instrumentalism


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instrumentalism:

see Dewey, JohnDewey, John,
1859–1952, American philosopher and educator, b. Burlington, Vt., grad. Univ. of Vermont, 1879, Ph.D. Johns Hopkins, 1884. He taught at the universities of Minnesota (1888–89), Michigan (1884–88, 1889–94), and Chicago (1894–1904) and at
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Instrumentalism

 

the subjective idealist doctrine of the American philosopher John Dewey and his followers, a variety of pragmatism.

In the instrumentalist view, consciousness (or intelligence, in Dewey’s terms) is a means of adaptation to changing environmental conditions: logical concepts, ideas, and scientific laws and theories are all simply instruments (hence the name “instrumen-talism”), tools, “keys to situations,” or “plans for action.” In thus rejecting the objective content of knowledge and the view that truth is a reflection of material reality, instrumentalism regards truth in purely functional respects as something that “assures success in a given situation.” Taking the concept “situation” as central, instrumentalism singles out the organism (for example, an animal, a human being, or a society) and the environment as the chief aspects of a situation and declares the central problem to be the analysis of the relations between them. Insofar as the instrumentalist point of view regards environmental features as derivative from the actions of the organism, the organism appears as something primary, a view that makes it possible to characterize instrumentalism as one of the many varieties of subjective idealism.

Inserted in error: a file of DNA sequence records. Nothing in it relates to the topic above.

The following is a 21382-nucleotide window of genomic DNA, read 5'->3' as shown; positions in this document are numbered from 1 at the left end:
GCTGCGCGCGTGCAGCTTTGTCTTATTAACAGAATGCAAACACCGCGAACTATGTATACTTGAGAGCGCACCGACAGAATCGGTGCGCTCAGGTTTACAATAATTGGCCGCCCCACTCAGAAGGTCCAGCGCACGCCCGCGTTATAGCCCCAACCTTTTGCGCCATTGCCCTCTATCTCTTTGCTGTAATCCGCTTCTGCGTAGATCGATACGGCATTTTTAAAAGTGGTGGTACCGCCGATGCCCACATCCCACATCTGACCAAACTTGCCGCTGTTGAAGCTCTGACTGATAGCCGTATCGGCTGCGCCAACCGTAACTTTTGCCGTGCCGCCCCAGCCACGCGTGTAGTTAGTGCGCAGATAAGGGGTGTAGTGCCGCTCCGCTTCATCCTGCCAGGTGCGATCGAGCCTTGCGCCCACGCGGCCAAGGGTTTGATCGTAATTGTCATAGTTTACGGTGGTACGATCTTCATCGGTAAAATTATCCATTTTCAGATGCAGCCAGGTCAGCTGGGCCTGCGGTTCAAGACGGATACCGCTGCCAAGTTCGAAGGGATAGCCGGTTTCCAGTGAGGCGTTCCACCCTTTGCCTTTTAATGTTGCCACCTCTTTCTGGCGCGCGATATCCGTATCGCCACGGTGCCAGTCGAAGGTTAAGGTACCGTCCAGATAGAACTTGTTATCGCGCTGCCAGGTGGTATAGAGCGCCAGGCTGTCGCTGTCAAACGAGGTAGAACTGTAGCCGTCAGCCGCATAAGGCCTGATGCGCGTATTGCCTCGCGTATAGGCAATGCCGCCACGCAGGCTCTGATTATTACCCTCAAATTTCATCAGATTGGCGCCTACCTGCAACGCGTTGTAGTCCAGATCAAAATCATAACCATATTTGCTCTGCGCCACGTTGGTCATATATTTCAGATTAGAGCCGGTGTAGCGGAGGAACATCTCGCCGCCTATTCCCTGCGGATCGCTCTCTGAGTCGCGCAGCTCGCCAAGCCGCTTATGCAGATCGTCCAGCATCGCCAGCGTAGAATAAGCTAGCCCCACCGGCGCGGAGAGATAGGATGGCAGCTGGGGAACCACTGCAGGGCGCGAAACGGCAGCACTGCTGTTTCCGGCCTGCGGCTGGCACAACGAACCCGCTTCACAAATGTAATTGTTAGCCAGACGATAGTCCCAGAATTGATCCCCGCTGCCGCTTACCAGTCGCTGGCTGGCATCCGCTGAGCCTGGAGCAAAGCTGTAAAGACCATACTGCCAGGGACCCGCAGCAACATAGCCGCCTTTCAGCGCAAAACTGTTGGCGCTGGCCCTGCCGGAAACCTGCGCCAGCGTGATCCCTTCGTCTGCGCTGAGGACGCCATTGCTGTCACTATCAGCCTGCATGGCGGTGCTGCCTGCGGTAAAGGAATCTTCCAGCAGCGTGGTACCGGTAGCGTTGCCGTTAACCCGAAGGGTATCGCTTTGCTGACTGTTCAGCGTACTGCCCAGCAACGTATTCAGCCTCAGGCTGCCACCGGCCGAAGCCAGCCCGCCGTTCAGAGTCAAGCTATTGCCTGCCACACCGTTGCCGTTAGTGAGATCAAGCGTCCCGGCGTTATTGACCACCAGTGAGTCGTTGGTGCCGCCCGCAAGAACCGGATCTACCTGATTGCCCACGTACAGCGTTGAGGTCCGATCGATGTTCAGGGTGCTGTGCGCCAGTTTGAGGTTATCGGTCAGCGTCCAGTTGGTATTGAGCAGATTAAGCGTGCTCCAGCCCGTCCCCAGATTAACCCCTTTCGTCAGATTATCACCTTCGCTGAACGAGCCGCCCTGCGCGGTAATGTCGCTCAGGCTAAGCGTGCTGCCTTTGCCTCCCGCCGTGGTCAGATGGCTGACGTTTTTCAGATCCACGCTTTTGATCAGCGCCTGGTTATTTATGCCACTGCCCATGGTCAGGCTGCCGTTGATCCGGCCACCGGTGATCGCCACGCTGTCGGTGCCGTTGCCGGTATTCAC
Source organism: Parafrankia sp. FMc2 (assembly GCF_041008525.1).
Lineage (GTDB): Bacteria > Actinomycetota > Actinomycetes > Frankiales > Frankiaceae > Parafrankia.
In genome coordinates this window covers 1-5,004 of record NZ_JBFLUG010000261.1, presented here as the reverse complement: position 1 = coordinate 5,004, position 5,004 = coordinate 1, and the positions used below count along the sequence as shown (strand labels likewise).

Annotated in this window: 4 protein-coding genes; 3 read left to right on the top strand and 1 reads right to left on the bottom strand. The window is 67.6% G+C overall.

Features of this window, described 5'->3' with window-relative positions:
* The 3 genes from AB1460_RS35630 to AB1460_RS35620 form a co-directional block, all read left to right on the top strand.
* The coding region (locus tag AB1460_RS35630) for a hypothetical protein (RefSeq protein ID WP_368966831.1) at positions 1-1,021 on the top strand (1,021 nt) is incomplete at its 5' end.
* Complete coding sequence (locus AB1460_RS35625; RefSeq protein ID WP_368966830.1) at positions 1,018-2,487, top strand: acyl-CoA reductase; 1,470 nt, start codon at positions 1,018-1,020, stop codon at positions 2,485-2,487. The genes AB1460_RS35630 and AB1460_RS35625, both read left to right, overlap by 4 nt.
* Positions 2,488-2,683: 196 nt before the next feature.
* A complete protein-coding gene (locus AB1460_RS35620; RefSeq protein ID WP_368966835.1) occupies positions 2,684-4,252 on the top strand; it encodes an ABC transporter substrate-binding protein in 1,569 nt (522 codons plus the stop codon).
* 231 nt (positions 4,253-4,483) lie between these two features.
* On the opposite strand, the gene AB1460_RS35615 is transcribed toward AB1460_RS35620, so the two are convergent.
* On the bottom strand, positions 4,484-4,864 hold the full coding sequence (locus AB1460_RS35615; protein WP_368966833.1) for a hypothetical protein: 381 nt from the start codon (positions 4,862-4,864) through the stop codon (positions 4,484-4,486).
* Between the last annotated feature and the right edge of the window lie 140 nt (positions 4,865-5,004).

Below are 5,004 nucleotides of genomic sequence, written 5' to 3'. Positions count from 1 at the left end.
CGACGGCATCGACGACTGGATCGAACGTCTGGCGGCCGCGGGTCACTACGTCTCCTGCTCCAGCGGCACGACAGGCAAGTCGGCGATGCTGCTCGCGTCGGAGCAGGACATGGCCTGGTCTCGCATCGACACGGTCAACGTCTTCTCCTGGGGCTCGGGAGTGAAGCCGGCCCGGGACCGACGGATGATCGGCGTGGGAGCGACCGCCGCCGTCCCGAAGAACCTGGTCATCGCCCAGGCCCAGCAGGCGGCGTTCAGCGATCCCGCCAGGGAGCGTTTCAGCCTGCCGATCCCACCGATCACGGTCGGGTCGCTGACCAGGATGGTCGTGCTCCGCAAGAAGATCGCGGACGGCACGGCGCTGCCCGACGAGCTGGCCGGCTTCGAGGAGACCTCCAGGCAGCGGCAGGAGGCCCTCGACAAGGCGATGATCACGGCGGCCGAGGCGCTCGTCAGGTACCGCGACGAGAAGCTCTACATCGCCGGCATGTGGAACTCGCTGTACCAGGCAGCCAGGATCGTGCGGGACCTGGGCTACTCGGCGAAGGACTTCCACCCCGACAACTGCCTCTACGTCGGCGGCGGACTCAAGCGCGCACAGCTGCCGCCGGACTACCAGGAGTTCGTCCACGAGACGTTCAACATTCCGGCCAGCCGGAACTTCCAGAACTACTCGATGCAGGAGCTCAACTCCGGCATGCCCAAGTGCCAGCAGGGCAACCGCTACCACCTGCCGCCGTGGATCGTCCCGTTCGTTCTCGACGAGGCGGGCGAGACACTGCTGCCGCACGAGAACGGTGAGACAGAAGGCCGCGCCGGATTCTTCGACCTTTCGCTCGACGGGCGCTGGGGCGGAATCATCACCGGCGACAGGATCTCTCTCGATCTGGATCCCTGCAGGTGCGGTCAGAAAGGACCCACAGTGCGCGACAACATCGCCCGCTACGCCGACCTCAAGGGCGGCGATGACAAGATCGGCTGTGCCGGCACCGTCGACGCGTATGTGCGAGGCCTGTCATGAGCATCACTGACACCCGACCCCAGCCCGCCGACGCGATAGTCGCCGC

The leading instrumentalists (Dewey, S. Hook) are active opponents of socialism and of Marxist-Leninist theory.

B. E. BYKHOVSKII

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Through a comparison, Friedman's methodological stance is interpreted as a case of causal inadequacy hence instrumentalism. This methodological comparison is independent of any historical speculation, it is thus applicable regardless one gives credit to the historical account.
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